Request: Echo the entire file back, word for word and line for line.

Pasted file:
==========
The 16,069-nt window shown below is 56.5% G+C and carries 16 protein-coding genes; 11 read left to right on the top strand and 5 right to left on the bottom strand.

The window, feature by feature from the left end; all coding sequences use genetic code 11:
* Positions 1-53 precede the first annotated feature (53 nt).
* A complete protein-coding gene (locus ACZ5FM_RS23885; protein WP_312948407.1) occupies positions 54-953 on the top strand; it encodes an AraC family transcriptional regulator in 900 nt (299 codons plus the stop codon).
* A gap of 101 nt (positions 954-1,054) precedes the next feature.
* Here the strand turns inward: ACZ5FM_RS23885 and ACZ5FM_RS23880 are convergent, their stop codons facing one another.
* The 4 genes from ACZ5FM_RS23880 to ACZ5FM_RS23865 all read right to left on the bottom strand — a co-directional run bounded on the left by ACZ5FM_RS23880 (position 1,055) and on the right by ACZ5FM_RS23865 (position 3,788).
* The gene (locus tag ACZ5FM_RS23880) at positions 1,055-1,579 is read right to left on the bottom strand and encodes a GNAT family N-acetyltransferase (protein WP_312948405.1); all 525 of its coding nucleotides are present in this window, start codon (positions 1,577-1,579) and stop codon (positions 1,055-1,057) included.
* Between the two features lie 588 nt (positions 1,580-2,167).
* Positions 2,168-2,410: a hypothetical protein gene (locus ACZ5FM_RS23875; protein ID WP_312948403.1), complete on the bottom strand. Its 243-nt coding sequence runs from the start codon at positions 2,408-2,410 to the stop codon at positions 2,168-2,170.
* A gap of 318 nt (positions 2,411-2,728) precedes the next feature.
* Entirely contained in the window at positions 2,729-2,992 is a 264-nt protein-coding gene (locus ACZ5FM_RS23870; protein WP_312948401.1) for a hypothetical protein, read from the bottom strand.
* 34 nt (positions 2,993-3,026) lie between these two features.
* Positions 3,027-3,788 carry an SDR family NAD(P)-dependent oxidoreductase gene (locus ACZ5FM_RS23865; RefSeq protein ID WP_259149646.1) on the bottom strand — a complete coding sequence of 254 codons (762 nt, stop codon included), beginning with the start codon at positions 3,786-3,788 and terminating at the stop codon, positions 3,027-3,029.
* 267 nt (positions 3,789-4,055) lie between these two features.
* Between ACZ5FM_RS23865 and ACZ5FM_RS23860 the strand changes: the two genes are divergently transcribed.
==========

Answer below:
The 16,069-nt window shown below is 56.5% G+C and carries 16 protein-coding genes; 11 read left to right on the top strand and 5 right to left on the bottom strand.

The window, feature by feature from the left end; all coding sequences use genetic code 11:
* Positions 1-53 precede the first annotated feature (53 nt).
* A complete protein-coding gene (locus ACZ5FM_RS23885; protein WP_312948407.1) occupies positions 54-953 on the top strand; it encodes an AraC family transcriptional regulator in 900 nt (299 codons plus the stop codon).
* A gap of 101 nt (positions 954-1,054) precedes the next feature.
* Here the strand turns inward: ACZ5FM_RS23885 and ACZ5FM_RS23880 are convergent, their stop codons facing one another.
* The 4 genes from ACZ5FM_RS23880 to ACZ5FM_RS23865 all read right to left on the bottom strand — a co-directional run bounded on the left by ACZ5FM_RS23880 (position 1,055) and on the right by ACZ5FM_RS23865 (position 3,788).
* The gene (locus tag ACZ5FM_RS23880) at positions 1,055-1,579 is read right to left on the bottom strand and encodes a GNAT family N-acetyltransferase (protein WP_312948405.1); all 525 of its coding nucleotides are present in this window, start codon (positions 1,577-1,579) and stop codon (positions 1,055-1,057) included.
* Between the two features lie 588 nt (positions 1,580-2,167).
* Positions 2,168-2,410: a hypothetical protein gene (locus ACZ5FM_RS23875; protein ID WP_312948403.1), complete on the bottom strand. Its 243-nt coding sequence runs from the start codon at positions 2,408-2,410 to the stop codon at positions 2,168-2,170.
* A gap of 318 nt (positions 2,411-2,728) precedes the next feature.
* Entirely contained in the window at positions 2,729-2,992 is a 264-nt protein-coding gene (locus ACZ5FM_RS23870; protein WP_312948401.1) for a hypothetical protein, read from the bottom strand.
* 34 nt (positions 2,993-3,026) lie between these two features.
* Positions 3,027-3,788 carry an SDR family NAD(P)-dependent oxidoreductase gene (locus ACZ5FM_RS23865; RefSeq protein ID WP_259149646.1) on the bottom strand — a complete coding sequence of 254 codons (762 nt, stop codon included), beginning with the start codon at positions 3,786-3,788 and terminating at the stop codon, positions 3,027-3,029.
* 267 nt (positions 3,789-4,055) lie between these two features.
* Between ACZ5FM_RS23865 and ACZ5FM_RS23860 the strand changes: the two genes are divergently transcribed.